The tears hooked him even as he jogged up to shake hands with his opponent at the net.
He took this moment and let it wash over him, feeling it digging in at the dirt of so many years of derailment, out from between the layers of his muscle that had so often constricted and sent him spinning into ever more serious career questions.
A walk back to the baseline followed and a symbolic kiss of the white painted ADELAIDE letters grasped the arena roof once more and shook it fervently with a childish glee, locals revelling a triumph certainty of one of their own in a time of tumultuous political activity.
And then finally, the ceremony.
At 25 years of age, this was Thanasi Kokkinakis’s first ATP tour title, a landmark long dreamed of finally reaching from faraway hospital beds and rehab rooms back when even the suggestion of this happening would have seemed like the work of a torturing comedian, raising laughs of outrageousness that drowned in aches and pains and choking hopes of the one granted the misfortune of listening.
But as those dreams finally poured up and over the brim of impossible things and into the waking world of reality, they stretched put, uncoiling as they coloured everything they touched inside the Memorial Drive Tennis Centre on the way down to the court surface, sloshing against the local legions and sending them ever further into religious fervour.
Their man was there, holding the Adelaide International 2 trophy close as though ready to beat anyone away should they try to take it from him, so much had he went through, such seeds of doubt he had to crush beneath hours, days, weeks, months and years of monotonous over-again-and-over-again commitment to pursuing a cause that had seemed so intent on ripping itself forcibly out of reach and into the arms of wanting others.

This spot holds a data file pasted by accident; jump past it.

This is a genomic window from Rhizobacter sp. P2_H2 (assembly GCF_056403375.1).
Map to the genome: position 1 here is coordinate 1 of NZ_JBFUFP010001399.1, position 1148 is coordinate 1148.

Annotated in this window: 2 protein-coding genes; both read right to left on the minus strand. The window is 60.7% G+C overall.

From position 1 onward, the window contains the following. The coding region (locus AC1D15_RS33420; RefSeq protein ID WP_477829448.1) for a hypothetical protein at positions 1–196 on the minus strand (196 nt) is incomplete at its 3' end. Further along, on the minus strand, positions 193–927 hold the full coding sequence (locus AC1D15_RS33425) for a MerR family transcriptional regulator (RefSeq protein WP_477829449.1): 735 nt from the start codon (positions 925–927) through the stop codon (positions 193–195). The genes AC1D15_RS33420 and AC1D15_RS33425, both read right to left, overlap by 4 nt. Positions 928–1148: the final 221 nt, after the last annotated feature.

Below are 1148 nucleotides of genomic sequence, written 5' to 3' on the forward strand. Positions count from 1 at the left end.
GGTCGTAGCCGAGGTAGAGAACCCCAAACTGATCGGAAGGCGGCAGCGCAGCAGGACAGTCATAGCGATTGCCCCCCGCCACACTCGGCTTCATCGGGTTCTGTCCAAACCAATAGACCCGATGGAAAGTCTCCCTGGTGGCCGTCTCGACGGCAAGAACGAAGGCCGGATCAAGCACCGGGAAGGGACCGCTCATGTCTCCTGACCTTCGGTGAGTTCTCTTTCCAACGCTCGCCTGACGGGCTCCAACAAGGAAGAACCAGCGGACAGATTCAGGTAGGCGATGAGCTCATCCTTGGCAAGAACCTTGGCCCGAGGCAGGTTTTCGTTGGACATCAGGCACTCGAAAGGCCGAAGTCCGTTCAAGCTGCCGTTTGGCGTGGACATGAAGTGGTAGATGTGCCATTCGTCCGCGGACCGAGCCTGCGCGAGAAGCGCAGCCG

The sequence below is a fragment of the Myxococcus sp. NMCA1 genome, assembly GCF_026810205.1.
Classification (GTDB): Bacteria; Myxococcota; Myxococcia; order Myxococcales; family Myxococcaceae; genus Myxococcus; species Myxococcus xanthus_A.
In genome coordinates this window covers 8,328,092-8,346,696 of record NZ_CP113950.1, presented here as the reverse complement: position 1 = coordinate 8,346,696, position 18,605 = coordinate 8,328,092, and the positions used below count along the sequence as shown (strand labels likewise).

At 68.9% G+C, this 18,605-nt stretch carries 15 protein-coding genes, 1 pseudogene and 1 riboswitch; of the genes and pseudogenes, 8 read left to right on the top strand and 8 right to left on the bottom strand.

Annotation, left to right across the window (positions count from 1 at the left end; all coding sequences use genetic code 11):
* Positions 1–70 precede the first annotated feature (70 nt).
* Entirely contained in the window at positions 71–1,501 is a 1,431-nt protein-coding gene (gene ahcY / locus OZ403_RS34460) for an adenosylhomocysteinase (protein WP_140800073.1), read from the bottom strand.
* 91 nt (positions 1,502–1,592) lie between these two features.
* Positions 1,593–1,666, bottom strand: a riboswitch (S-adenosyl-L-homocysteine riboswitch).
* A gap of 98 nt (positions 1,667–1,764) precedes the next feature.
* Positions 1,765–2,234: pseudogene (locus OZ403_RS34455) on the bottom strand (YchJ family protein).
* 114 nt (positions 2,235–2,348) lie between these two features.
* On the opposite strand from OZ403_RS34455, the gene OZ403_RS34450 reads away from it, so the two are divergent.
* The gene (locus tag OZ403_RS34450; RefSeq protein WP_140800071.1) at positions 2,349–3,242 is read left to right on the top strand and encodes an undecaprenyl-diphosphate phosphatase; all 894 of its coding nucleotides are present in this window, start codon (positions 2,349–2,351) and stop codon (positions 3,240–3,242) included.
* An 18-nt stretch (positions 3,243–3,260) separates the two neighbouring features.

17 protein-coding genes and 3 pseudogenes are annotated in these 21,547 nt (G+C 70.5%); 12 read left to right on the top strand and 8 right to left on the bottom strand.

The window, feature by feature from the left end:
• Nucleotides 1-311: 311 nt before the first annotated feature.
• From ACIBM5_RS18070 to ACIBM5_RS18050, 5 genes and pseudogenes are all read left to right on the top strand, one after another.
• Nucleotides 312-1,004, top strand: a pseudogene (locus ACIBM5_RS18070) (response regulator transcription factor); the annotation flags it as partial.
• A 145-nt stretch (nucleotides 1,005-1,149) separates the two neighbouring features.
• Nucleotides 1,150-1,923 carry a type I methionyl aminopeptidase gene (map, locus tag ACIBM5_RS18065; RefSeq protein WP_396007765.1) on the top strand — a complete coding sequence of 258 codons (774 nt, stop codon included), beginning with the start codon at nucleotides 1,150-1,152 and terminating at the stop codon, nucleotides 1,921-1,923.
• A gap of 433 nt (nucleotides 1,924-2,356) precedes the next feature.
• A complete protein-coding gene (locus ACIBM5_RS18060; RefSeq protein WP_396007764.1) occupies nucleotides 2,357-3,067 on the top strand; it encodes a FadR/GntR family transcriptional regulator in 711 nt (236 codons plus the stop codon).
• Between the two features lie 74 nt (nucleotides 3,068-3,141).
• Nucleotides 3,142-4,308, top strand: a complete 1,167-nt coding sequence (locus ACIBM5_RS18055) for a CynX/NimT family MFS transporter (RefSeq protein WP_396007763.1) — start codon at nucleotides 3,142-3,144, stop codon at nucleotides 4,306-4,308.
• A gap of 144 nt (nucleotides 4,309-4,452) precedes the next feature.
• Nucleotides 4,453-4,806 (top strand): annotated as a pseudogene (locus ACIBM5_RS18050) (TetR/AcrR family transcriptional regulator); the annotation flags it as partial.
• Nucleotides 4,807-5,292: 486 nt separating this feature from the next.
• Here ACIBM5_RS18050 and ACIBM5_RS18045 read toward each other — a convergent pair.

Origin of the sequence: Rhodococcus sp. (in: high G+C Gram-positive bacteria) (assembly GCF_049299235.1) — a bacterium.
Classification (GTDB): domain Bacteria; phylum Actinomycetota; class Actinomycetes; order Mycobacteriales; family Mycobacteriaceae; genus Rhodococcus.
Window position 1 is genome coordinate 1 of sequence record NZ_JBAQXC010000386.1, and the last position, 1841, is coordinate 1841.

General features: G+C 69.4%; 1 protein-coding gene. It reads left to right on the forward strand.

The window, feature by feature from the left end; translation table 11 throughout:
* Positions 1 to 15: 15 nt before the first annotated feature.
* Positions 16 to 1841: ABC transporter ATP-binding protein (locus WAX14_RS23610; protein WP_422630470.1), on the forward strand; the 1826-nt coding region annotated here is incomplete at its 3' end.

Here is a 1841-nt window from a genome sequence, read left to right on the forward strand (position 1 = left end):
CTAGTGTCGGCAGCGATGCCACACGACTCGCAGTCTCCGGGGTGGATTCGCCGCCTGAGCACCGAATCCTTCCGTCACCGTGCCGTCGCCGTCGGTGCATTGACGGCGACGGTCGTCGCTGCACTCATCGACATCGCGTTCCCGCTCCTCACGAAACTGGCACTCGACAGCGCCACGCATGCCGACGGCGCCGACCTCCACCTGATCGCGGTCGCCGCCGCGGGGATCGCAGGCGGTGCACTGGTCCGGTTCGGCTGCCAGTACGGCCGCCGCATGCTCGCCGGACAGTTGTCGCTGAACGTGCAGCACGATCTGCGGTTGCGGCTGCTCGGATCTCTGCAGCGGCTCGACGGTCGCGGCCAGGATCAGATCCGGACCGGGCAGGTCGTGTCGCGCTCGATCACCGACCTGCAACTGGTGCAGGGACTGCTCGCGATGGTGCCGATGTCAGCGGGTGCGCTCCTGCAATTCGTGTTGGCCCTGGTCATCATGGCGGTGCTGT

He’d wanted it today though, so bad it had almost escaped him again, running away through a maze of a first set lost on a tiebreak, his opponent Arthur Rinderknech taking it and in doing so, sticking a pin in the balloon of an atmosphere that had steadily been building up within the stadium.
The second went much the same way, the crowd see-sawing between living and dying, Kokkinakis’ success the only thing keeping their heart pumping blood hot around their bodies that were tight with anxiety that either lifted them or lost them depending on how points played out. But with the tiebreak this time, a different result, one that left the Australian screaming for more of the madness of it all as his army prepared themselves for one last push.
And with the flags of his country draping shoulders the stands over, Kokkinakis dug deep for something and came up with more, a break of the Rinderknech serve in the first game of the third enough to hot-wire the set and guide it his way. A second break sealed it, Kokkinakis crouching into emotion beneath a volcanic-like uproar.
Until this point, the career of Kokkinakis had been a temperamental plethora of talent and heartbreak hung together as one, a macabre piece that made you smile before making you cry. A win over Roger Federer in 2018 was painted bright against the darkness that backgrounded it, shadows in which lay hidden fractures and strains that inflicted themselves upon him, dragging him from these highlights into stresses that only intensified with each hand he was dealt.
Indeed, so often are things in tennis described as rollercoaster rides, journeys of intensity with peaks and troughs that find climax in ultimate moments of here-and-there euphoria. But the trajectory of Kokkinakis stands out more for its persistence in the face of severe injury stoppages. His has been a chessboard filled with moves of his noteworthy momentum, only for the board itself to disappear into nowhere and send his pieces marbling away as though magnetised to anything other than his touch.
This win, then, is a reminder to bubble-wrap your ecstasy against all of your agony.